For decades, South Florida has attracted real estate buyers and investors from around the globe. The balmy weather, the warm ocean water and the eclectic culture have shaped the region’s international allure. Becoming a homeowner or investing in real estate here, however, is easier said than done. Foreigners face a complicated system of regulations to heed and government agencies to report to that has little, if any, similarities to their home countries’ ways of doing business. The process can easily be overwhelming without the advice and guidance of experienced real estate and finance professionals.
Luis R. Fernandez, who heads the LRF Group at Brown Harris Stevens, is among those realtors who regularly assist foreign nationals in their real estate transactions in South Florida. Haute Residence talked to Fernandez about what it takes to represent international buyers and investors, about the slew of considerations that make up a real estate decision, as well as about the domestic and foreign political and economic circumstances that impact deals.
Where do international buyers in Miami come from?
The top five groups are Venezuela, Brazil, Columbia, Argentina, and Canada.
Have nationalities shifted throughout the years?
Yes. The cyclical political and economic swings may vary, year to year, our main feeder markets, which are still primarily Latin America.
How many foreign nationals have purchased properties in South Florida last year?
Foreign buyers purchased $6.2 billion of South Florida residential properties in 2016, up from $6.1 billion a year ago, according to the MIAMI and NAR report.
Recent data shows that the number of tourists to the US has fallen in 2017 and some attribute it to the new administration. How has the current political climate affected the number of foreigners who are seeking to purchase or invest in properties?
I believe in the beginning there was a backlash due to the perceived anti-immigration rhetoric coming from the White House. However, over time the world is seeing that this administration is pro-business and the passing of the tax bill, and the massive deregulation of many of our industries is convincing the globalist investors that the US is open for business. The caveat is finding an amical resolution to NAFTA.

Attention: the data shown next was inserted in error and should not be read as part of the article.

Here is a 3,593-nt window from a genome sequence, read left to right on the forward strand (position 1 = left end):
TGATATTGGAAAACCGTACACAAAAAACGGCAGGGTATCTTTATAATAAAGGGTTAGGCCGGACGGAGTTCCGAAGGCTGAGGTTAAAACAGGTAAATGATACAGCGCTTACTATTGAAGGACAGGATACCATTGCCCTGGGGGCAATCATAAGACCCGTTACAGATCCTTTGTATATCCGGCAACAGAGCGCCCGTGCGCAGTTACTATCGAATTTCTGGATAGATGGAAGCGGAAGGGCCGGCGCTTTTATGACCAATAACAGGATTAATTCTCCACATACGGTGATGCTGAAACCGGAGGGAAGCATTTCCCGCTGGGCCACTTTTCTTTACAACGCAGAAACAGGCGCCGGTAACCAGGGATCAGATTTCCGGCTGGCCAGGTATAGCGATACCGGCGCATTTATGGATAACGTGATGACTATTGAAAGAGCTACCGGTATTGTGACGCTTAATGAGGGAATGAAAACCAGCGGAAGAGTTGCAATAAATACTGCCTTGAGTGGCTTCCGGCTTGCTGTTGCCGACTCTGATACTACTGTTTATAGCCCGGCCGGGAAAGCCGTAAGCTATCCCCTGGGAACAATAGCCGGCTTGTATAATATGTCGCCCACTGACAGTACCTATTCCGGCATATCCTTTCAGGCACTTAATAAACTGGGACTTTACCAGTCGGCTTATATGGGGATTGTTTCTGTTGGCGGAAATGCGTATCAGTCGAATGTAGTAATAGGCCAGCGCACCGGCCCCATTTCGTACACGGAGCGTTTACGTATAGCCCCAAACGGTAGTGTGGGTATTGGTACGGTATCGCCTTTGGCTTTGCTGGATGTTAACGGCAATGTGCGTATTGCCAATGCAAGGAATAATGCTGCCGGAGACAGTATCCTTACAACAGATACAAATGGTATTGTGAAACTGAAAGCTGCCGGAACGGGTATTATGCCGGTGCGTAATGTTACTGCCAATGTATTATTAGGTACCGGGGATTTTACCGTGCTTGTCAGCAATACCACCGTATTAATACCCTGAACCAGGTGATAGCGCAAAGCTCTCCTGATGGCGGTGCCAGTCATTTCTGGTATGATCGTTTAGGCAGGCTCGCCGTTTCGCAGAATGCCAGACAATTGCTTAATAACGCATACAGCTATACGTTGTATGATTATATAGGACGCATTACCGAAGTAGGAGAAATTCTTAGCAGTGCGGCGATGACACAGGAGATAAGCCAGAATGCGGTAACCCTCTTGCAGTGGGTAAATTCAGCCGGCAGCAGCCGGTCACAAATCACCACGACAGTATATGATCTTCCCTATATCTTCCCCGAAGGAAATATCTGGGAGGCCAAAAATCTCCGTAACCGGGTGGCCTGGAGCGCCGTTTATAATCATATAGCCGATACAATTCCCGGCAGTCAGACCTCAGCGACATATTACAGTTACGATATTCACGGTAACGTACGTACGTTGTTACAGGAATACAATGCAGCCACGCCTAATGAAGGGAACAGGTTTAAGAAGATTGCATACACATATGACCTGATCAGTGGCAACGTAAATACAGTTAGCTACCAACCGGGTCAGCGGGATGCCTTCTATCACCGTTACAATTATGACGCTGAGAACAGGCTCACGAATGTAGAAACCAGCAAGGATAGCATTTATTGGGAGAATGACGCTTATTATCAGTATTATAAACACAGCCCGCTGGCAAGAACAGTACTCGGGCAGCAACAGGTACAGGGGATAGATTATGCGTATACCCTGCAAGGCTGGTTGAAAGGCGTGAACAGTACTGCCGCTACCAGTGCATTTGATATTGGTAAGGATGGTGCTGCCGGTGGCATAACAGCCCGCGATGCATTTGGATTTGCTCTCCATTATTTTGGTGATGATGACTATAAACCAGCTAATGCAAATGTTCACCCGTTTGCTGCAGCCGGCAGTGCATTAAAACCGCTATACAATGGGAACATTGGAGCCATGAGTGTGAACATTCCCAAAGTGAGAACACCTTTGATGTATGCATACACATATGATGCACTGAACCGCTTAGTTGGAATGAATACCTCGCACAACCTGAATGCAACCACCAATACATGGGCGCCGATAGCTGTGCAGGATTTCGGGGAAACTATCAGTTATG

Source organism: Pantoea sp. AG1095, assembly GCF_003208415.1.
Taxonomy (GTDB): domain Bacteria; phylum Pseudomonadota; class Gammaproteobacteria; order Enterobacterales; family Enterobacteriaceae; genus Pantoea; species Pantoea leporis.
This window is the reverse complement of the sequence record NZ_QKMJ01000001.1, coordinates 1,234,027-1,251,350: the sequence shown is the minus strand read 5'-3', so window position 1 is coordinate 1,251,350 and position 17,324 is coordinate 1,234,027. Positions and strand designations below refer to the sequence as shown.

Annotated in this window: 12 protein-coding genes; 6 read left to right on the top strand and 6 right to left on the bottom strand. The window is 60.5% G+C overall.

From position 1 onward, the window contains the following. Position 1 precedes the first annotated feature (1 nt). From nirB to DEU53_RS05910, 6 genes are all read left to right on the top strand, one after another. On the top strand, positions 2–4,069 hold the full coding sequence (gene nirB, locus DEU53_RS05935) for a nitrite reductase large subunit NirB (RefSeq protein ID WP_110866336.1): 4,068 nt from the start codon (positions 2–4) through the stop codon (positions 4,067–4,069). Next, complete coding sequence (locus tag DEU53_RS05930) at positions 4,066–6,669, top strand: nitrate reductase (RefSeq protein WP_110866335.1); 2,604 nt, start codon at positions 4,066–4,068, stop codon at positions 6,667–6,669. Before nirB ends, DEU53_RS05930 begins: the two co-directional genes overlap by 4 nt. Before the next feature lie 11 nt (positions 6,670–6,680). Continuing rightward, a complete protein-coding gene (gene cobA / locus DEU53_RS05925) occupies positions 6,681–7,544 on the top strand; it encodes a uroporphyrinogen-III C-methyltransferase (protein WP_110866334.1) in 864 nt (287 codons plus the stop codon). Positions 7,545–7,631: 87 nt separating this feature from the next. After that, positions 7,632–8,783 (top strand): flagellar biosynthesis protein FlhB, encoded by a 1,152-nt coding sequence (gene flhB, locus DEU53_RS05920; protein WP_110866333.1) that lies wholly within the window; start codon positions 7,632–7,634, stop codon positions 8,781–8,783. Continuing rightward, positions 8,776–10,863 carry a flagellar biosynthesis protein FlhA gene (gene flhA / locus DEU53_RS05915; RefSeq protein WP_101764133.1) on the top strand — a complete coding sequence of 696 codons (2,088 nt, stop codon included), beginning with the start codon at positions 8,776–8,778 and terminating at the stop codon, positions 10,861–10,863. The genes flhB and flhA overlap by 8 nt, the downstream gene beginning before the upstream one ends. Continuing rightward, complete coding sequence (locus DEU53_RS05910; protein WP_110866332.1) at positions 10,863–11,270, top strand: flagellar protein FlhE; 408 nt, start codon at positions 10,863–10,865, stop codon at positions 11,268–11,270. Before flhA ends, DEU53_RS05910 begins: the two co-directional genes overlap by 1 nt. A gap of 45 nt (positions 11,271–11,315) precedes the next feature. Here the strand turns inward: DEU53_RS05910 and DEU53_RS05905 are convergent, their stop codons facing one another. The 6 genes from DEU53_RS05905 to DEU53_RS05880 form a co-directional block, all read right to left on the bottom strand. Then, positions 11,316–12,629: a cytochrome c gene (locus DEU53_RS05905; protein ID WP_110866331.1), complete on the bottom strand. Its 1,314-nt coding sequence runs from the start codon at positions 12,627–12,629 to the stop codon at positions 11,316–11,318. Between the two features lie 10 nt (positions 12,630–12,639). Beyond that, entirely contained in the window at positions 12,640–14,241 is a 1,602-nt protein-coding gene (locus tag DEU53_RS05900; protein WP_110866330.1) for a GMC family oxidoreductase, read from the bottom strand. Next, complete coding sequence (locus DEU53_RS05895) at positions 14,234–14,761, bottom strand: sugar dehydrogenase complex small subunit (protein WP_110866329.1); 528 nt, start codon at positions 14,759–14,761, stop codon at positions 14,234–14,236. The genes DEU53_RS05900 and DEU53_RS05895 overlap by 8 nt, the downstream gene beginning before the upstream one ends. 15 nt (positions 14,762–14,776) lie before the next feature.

What are some of the intricacies of real estate in Miami metro area that foreigners are not necessarily familiar with but need to know?
Foreigners can borrow when purchasing property in the US as much as 50% of the sale price. Transparency is a prerequisite when purchasing specifically if it’s a cash transaction. Financial Enforcement Network requires title insurance firms to identify the person behind shell corporations when purchasing cash in Florida for homes more than $1 million. Foreigners are also subject to property taxes as US citizens.
When foreigners are looking to invest in Miami’s real estate, what laws and regulations should they definitely consider?
I would advise the client to consult a Certified Public Accountant to instruct and guide them on the latest federal laws affecting foreign nationals. One main thing to consider is the Capital Gain Tax. The IRS requires foreign nationals to file a tax return on the sale of the property. Utilizing 1031 Exchange may be an option to defer capital gain. Investors must comply with FIRPTA requirements. Knowing your residency status for tax purposes is important. One can be taxed for US income tax purposes either as a resident or non-resident. Residents are required to report their worldwide income to the US taxing authorities. Non-residents are required to report only income arising in the US.
You have worked with international buyers/investors in Miami for a long time. How is this different from working with a local or a US citizen/resident?
Foreign buyers, for the most part, purchase properties in cash and more of them than local US consumers per dollar basis in South Florida. They prefer condominiums and localities catering to vacation destinations such as Miami, the beaches and the Orlando area.
In your experience, what are the usual cultural misunderstanding that arise when working with people from disparate backgrounds?
Simply, it boils down to enlighten them that the way they are accustomed to doing things in their native country is not the same here in the United States. The steps and process are more complicated and the protocols cannot be disregarded.
How do you see 2018 in terms of foreigners’ real estate transactions in South Florida?
I see this trend improving although our traditional feeder (Central and Latin America) markets may change.
Luis R. Fernandez is the exclusive agent representing the Pinecreast and South Miami, Florida real estate market as a member of the Haute Residence Real Estate Network. View all of his listings here.